BB: We’re in denial, thinking it can’t happen to us. We don’t understand how young we are and how young it can really happen. Not using anyone as an example, but we lost some real soldiers at young ages. Cats dying in their 20s, 30s and 40s should be rare. We’re becoming immune to people dying young.
Hopefully that will serve as a wake-up call to anyone who is still here. I don’t want to say that their deaths should serve as an example, because I don’t know anything about how those guys took care of themselves. But I know what I do wrong, and you know what you are doing wrong. We don’t go to the doctor as much as we should. Do we need to put all of our trust in a doctor? No, but we should at least grab some knowledge about what is going on with your body.
I tell people that your life is like a credit card: Whether it’s drinking, smoking, unsafe sex, eating or just wild living, you can keep charging and charging and charging, but one day that statement is going to come in. And what we have to ask ourselves is, what is going to be the price we have to pay?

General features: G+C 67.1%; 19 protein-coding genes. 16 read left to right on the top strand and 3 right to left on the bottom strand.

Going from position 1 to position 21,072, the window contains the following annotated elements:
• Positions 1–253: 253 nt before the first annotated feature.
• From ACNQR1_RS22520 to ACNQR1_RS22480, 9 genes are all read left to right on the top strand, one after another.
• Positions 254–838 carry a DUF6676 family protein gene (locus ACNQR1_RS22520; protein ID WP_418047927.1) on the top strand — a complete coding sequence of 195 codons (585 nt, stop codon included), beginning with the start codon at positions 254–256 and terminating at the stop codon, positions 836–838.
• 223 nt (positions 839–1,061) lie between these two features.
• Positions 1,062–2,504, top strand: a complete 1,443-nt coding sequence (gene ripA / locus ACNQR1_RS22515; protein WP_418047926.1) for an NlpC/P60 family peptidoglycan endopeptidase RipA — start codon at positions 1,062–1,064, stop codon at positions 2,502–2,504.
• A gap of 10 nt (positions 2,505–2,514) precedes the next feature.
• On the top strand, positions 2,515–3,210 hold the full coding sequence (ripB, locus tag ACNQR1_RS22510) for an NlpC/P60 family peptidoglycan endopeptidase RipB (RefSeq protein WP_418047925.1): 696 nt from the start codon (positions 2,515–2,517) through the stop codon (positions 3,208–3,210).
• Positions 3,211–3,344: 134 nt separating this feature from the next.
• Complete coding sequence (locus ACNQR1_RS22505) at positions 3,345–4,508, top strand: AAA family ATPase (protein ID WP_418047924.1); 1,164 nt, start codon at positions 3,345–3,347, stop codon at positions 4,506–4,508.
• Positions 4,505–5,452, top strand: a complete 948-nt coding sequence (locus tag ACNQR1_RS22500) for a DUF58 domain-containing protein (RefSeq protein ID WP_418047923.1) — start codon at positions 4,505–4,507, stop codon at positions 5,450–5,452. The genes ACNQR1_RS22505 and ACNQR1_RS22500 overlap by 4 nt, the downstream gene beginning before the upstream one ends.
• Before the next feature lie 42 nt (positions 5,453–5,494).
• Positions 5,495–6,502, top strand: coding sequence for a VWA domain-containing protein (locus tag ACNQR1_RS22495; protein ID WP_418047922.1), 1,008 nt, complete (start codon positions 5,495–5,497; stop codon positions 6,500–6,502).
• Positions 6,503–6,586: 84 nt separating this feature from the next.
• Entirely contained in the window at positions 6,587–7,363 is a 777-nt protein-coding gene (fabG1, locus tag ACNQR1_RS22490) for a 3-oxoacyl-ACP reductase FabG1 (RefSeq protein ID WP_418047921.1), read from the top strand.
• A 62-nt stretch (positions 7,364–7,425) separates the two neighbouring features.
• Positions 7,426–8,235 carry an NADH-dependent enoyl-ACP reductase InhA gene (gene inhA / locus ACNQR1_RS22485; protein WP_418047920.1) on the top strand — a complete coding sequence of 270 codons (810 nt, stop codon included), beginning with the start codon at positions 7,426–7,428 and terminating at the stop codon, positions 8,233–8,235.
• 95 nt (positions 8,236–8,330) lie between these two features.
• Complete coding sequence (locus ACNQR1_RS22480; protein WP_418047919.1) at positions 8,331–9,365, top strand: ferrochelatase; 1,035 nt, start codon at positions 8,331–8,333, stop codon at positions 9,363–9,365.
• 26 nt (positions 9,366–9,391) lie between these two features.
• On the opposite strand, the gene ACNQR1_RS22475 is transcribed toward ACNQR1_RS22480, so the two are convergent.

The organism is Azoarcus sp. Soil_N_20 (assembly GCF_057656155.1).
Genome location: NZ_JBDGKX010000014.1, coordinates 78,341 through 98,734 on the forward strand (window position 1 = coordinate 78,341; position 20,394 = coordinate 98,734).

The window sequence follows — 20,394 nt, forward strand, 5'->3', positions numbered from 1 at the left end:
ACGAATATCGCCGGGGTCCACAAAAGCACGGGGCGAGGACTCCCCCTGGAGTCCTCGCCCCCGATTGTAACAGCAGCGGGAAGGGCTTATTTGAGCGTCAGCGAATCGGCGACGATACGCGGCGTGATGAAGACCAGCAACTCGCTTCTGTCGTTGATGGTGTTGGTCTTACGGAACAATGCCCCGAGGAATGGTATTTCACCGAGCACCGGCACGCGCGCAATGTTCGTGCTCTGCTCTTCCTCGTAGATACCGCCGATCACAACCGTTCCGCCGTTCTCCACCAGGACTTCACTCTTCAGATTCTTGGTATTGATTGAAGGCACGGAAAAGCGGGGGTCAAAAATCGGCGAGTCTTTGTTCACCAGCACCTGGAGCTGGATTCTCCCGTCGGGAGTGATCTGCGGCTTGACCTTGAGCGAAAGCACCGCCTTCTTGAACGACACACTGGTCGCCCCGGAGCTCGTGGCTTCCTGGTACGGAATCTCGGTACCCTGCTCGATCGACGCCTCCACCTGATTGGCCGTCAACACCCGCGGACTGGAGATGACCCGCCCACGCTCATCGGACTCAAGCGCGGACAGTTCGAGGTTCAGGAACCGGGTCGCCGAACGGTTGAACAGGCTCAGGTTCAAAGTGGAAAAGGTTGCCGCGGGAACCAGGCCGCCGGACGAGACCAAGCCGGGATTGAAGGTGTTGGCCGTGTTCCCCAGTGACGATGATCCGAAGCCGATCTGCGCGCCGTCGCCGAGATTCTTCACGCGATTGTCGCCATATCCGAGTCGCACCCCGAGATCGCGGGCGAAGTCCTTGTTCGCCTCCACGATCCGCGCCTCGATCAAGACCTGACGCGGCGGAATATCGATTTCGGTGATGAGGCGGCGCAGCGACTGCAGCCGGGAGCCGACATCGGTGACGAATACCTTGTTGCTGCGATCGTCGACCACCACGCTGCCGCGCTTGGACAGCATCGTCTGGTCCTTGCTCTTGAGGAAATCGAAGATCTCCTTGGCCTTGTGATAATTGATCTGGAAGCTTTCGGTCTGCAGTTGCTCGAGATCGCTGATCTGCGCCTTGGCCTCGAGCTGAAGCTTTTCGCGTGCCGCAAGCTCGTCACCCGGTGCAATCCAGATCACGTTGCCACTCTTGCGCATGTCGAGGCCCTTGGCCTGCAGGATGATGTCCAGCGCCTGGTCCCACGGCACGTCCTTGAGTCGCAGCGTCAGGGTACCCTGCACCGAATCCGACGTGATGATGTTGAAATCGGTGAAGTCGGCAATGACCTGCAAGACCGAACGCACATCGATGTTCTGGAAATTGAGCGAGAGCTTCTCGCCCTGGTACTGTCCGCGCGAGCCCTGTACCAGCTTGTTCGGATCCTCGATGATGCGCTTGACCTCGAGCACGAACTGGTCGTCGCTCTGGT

TR: What kind of feedback are you getting from your fans about your book?
BB: I keep hearing the word “inspirational,” and that’s crazy. You never write a book and think, “I’m going to inspire people.” But it’s not a weight-loss book, you know. I talk about my single mother, who had seven kids. There was no dad around; we were homeless at points and had no money. But we were affluent with love and hugs.
So it’s that book that’s, like, if you’re morbidly obese, OK. If you’re just trying to get somewhere in life, then OK. It’s about overcoming obstacles and knowing how to celebrate life. And I’m not speaking from a mountaintop. I’m also speaking to me when I speak to other people.
Akoto Ofori-Atta is The Root’s assistant editor.